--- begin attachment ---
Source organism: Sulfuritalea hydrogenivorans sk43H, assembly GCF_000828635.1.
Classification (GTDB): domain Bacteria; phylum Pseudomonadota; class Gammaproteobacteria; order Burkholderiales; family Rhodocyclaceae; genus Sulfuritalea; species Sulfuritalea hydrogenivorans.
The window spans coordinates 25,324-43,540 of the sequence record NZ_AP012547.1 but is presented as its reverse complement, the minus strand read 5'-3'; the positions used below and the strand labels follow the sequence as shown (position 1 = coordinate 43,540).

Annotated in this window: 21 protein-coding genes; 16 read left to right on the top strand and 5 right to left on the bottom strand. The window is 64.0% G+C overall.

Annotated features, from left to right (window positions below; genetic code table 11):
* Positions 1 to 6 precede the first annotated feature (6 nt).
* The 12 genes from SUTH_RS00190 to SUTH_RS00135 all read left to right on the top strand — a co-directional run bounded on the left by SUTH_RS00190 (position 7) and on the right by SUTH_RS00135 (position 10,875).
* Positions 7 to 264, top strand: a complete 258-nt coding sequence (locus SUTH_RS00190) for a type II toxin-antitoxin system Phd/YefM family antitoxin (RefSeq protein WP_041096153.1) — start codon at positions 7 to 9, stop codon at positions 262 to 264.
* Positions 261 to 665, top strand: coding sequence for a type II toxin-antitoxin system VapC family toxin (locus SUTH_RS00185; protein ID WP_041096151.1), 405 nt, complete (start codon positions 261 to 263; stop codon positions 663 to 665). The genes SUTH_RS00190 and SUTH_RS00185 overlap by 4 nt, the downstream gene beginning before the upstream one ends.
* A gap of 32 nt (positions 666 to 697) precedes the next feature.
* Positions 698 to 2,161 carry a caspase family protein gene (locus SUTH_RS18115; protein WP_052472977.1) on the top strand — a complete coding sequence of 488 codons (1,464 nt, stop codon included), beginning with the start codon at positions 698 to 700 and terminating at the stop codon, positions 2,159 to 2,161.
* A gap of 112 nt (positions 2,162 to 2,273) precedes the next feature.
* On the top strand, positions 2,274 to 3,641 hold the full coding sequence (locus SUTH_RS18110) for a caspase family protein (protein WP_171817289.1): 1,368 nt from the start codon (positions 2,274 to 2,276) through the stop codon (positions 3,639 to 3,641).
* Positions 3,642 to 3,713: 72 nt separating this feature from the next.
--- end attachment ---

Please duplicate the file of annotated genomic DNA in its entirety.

Source organism: Sulfuritalea hydrogenivorans sk43H, assembly GCF_000828635.1.
Classification (GTDB): domain Bacteria; phylum Pseudomonadota; class Gammaproteobacteria; order Burkholderiales; family Rhodocyclaceae; genus Sulfuritalea; species Sulfuritalea hydrogenivorans.
The window spans coordinates 25,324-43,540 of the sequence record NZ_AP012547.1 but is presented as its reverse complement, the minus strand read 5'-3'; the positions used below and the strand labels follow the sequence as shown (position 1 = coordinate 43,540).

Annotated in this window: 21 protein-coding genes; 16 read left to right on the top strand and 5 right to left on the bottom strand. The window is 64.0% G+C overall.

Annotated features, from left to right (window positions below; genetic code table 11):
* Positions 1 to 6 precede the first annotated feature (6 nt).
* The 12 genes from SUTH_RS00190 to SUTH_RS00135 all read left to right on the top strand — a co-directional run bounded on the left by SUTH_RS00190 (position 7) and on the right by SUTH_RS00135 (position 10,875).
* Positions 7 to 264, top strand: a complete 258-nt coding sequence (locus SUTH_RS00190) for a type II toxin-antitoxin system Phd/YefM family antitoxin (RefSeq protein WP_041096153.1) — start codon at positions 7 to 9, stop codon at positions 262 to 264.
* Positions 261 to 665, top strand: coding sequence for a type II toxin-antitoxin system VapC family toxin (locus SUTH_RS00185; protein ID WP_041096151.1), 405 nt, complete (start codon positions 261 to 263; stop codon positions 663 to 665). The genes SUTH_RS00190 and SUTH_RS00185 overlap by 4 nt, the downstream gene beginning before the upstream one ends.
* A gap of 32 nt (positions 666 to 697) precedes the next feature.
* Positions 698 to 2,161 carry a caspase family protein gene (locus SUTH_RS18115; protein WP_052472977.1) on the top strand — a complete coding sequence of 488 codons (1,464 nt, stop codon included), beginning with the start codon at positions 698 to 700 and terminating at the stop codon, positions 2,159 to 2,161.
* A gap of 112 nt (positions 2,162 to 2,273) precedes the next feature.
* On the top strand, positions 2,274 to 3,641 hold the full coding sequence (locus SUTH_RS18110) for a caspase family protein (protein WP_171817289.1): 1,368 nt from the start codon (positions 2,274 to 2,276) through the stop codon (positions 3,639 to 3,641).
* Positions 3,642 to 3,713: 72 nt separating this feature from the next.